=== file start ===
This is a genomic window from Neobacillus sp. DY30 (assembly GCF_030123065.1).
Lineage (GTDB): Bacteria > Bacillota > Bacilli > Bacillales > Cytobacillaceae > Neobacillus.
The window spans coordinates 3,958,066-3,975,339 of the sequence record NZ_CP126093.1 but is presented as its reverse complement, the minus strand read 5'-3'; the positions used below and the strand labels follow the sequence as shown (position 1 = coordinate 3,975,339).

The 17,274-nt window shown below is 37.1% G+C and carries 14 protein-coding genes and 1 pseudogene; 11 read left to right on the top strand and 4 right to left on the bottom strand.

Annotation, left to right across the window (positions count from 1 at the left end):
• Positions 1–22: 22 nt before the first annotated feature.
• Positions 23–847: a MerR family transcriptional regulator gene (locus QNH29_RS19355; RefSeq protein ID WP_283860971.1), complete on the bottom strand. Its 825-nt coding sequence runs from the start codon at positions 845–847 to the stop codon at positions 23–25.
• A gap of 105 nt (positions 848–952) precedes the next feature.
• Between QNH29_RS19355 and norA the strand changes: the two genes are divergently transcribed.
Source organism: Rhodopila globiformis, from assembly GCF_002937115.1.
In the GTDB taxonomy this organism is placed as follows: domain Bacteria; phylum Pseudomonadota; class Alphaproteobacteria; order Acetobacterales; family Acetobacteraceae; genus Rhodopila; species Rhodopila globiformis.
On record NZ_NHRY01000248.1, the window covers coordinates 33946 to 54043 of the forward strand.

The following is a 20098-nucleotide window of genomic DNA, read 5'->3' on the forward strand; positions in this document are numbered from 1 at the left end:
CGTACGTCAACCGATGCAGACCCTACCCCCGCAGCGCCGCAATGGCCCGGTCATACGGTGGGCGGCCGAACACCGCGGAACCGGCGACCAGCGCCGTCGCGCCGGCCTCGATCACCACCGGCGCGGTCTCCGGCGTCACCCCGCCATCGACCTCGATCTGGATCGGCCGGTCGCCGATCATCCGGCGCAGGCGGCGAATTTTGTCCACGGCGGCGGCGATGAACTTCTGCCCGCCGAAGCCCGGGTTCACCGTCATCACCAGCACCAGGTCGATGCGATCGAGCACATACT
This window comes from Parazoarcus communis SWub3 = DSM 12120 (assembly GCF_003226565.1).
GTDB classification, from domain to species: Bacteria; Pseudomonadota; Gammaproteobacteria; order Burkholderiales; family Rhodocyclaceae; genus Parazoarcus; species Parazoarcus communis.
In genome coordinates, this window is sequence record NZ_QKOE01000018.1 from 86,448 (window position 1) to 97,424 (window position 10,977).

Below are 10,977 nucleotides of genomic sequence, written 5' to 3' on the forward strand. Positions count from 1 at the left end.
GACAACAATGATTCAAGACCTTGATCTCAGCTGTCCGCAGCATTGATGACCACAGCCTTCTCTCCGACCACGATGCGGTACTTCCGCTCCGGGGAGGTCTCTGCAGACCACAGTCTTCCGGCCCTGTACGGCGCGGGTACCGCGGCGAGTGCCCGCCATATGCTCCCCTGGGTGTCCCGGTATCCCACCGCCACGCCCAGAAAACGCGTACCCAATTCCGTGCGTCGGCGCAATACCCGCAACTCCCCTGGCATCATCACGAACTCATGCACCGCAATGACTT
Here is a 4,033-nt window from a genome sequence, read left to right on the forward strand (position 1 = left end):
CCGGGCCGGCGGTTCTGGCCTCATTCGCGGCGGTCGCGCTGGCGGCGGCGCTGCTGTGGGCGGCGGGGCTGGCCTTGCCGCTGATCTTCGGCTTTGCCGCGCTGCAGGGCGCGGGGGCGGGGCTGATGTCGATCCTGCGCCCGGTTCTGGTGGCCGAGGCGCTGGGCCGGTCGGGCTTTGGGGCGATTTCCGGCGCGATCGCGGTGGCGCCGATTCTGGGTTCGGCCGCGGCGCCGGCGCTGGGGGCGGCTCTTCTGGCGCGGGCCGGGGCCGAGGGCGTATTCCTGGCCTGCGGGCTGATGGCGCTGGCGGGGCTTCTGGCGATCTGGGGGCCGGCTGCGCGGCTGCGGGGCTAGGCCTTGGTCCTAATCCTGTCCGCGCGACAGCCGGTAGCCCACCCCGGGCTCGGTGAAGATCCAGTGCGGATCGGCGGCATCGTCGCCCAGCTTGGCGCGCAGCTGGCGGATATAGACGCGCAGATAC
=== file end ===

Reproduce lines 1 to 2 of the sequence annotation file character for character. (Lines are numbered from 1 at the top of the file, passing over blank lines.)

This is a genomic window from Neobacillus sp. DY30 (assembly GCF_030123065.1).
Lineage (GTDB): Bacteria > Bacillota > Bacilli > Bacillales > Cytobacillaceae > Neobacillus.